Two privacy flaws in Facebook were quickly patched Wednesday, but for security experts the breaches are just signs of what may be chronic problems with the social network’s ability to preserve the sensitive data of its more than 400 million members.
The flaws were linked to a feature that’s part of Facebook’s new — and controversial — privacy settings. The preview feature allows users to toggle off and on changes they make in their privacy options for the system. It contributed to the flaws which enabled a user’s private chats to viewed by all his or her friends and for a user’s friends to see all his or her pending friend requests.
“For a limited period of time, a bug permitted some users’ chat messages and pending friend requests to be made visible to their friends by manipulating the ‘preview my profile’ feature of Facebook privacy settings,” reads a company statement.
“When we received reports of the problem, our engineers promptly diagnosed it and temporarily disabled the chat function,” the statement continued. “We also pushed out a fix to take care of the visible friend requests which is now complete. Chat is now back up and running.”
“We worked quickly to resolve this matter, ensuring that once the bug was reported to us, a solution was quickly found and implemented,” it added.
Congress Weighs In
“While Facebook provides a valuable service to users by keeping them connected with friends and family and reconnecting them with long-lost friends and colleagues, the expansion of Facebook — both in the number of users and applications — raises new concerns for users who want to maintain control over their information,” the senators wrote.
Concerns cited by the solons were the expansion of publicly available information about Facebook members, removal of time limits on third-party storage of member information and broadening of access to member’s data by third parties through the new “instant personalization” feature.
“We look forward to the FTC examining this issue, but in the meantime we believe Facebook can take swift and productive steps to alleviate the concerns of its users,” the senators added. “Providing opt-in mechanisms for information sharing instead of expecting users to go through long and complicated opt-out processes is a critical step towards maintaining clarity and transparency.”
Even Geniuses Fallible
Facebook’s privacy scheme poses problems even for sophisticated users because the socnet constantly changes the playing field, according to Marian Merritt, an Internet safety advocate at security software maker Symantec. “If you’re somebody who’s trying to take privacy seriously, they do keep moving that target in a way that makes it very hard to keep up,” she told TechNewsWorld.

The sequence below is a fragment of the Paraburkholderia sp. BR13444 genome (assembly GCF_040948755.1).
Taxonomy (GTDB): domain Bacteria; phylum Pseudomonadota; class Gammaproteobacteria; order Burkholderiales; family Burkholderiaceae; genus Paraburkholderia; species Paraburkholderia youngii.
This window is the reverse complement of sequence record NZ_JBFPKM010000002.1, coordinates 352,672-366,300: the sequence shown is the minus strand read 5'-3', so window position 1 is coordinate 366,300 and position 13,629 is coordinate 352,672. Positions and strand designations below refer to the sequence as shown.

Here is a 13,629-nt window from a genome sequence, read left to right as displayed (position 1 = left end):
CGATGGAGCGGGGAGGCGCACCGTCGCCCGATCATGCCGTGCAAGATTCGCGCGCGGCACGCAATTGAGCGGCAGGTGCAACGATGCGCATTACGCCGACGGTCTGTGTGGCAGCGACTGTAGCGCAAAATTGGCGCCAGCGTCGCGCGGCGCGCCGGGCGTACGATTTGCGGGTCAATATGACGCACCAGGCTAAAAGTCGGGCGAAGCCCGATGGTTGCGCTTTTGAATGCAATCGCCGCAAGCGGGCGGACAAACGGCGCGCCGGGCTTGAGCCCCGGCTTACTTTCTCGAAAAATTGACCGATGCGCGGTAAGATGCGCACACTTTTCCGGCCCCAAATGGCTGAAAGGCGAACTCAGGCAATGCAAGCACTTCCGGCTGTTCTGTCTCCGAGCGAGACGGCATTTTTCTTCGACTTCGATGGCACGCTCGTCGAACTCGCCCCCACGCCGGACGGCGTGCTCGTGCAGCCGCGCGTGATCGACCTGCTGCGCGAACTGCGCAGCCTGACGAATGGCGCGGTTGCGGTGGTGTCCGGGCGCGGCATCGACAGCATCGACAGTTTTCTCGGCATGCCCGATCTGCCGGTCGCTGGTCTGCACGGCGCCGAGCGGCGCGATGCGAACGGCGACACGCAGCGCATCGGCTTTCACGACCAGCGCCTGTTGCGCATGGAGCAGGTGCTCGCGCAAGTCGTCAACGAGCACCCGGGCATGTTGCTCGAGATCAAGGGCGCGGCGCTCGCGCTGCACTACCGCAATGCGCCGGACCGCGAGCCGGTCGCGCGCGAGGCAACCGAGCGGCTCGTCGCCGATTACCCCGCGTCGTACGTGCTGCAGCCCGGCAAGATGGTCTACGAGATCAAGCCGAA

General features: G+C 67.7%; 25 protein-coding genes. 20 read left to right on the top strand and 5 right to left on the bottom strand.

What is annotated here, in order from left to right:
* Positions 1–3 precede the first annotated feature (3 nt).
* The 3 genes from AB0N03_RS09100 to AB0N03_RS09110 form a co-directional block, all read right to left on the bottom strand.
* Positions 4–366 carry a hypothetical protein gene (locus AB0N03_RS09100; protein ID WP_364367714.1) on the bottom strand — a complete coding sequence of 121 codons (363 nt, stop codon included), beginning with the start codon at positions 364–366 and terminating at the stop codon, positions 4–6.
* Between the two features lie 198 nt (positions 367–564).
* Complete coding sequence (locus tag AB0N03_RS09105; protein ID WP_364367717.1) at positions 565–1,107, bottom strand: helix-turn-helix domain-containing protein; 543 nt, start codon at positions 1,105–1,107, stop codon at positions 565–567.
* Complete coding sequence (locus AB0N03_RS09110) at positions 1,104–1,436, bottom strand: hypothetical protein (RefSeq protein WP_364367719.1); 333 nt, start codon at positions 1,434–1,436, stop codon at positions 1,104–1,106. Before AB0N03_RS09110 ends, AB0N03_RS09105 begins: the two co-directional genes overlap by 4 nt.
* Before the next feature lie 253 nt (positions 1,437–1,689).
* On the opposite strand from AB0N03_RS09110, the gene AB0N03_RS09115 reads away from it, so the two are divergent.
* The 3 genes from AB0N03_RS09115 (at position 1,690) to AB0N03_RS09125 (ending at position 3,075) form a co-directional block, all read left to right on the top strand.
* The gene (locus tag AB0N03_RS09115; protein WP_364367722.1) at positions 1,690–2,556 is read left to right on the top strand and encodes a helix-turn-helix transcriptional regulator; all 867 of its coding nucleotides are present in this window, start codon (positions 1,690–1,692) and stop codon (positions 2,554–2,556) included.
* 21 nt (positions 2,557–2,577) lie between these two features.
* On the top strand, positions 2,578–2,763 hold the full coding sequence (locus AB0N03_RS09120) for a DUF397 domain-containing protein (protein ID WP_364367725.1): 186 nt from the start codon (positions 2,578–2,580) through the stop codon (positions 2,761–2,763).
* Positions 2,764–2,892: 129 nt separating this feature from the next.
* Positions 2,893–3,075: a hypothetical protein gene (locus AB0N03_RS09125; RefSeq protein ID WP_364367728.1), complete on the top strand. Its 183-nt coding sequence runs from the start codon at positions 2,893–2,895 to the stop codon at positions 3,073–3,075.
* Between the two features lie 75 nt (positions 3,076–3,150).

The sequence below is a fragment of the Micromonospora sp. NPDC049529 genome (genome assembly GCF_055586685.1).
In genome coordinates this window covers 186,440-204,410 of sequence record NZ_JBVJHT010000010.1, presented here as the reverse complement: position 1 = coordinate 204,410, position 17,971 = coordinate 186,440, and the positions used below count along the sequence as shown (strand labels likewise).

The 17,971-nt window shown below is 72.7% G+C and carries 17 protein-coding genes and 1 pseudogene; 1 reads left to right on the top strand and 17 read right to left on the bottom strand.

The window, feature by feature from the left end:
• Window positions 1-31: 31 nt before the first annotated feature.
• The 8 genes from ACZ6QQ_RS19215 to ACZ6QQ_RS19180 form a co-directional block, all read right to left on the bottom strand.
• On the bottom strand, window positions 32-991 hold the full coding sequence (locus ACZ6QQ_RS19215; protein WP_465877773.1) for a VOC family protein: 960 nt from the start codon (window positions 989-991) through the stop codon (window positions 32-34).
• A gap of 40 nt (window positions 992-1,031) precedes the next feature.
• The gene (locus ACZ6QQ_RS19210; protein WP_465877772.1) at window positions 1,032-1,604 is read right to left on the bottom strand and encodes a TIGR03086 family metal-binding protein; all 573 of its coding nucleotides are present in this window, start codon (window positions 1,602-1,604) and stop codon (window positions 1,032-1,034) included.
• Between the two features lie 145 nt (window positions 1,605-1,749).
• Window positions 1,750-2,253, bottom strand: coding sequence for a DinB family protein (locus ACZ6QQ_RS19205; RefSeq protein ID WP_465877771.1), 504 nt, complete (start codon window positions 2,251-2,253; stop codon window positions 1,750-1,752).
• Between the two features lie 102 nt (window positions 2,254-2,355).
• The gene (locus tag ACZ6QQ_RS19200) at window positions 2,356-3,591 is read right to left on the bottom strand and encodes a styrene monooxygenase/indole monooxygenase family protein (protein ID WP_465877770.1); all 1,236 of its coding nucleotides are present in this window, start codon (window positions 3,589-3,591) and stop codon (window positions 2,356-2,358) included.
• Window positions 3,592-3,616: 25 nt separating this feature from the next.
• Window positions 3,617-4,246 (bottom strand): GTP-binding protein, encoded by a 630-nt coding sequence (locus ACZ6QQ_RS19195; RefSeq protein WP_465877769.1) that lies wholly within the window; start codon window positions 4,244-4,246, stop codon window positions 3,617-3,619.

Many of the recent changes made by Facebook require members to opt out of features, when they should be opt-in, maintained Paul Reynolds, electronics editor at Consumers Reports. On the eve of the security snafu at Facebook, the magazine released a report that found, among other things, that 52 percent of consumers post risky information on social networks.
In addition, changing privacy settings can be difficult, Reynolds asserted. “You have to go pretty deep into a number of pages to get to the right controls,” he told TechNewsWorld. “They’re not as easy to access as maybe they should be.”
The flaws revealed yesterday suggest that members aren’t the only ones confused by changes at Facebook, contended Chester Wisniewski, a security analyst with security software maker Sophos. “I think they’ve made their own privacy ecosystem so complicated that even their own developers don’t understand the implications of the changes they’re making,” he told TechNewsWorld.
Facebook members looking for a respite from privacy breaches in the future will be disappointed, maintained Zeljka Zorz, the news editor at Net-Security.org. “I think this kind of thing will definitely continue to happen in the future, and not only to Facebook,” she told TechNewsWorld.
“When flaws in the code and its execution are concerned — and from the looks of it, it seems that this is what happened in this instance — it’s simply inevitable,” she noted. “People can be geniuses, but they are still people, i.e. fallible.”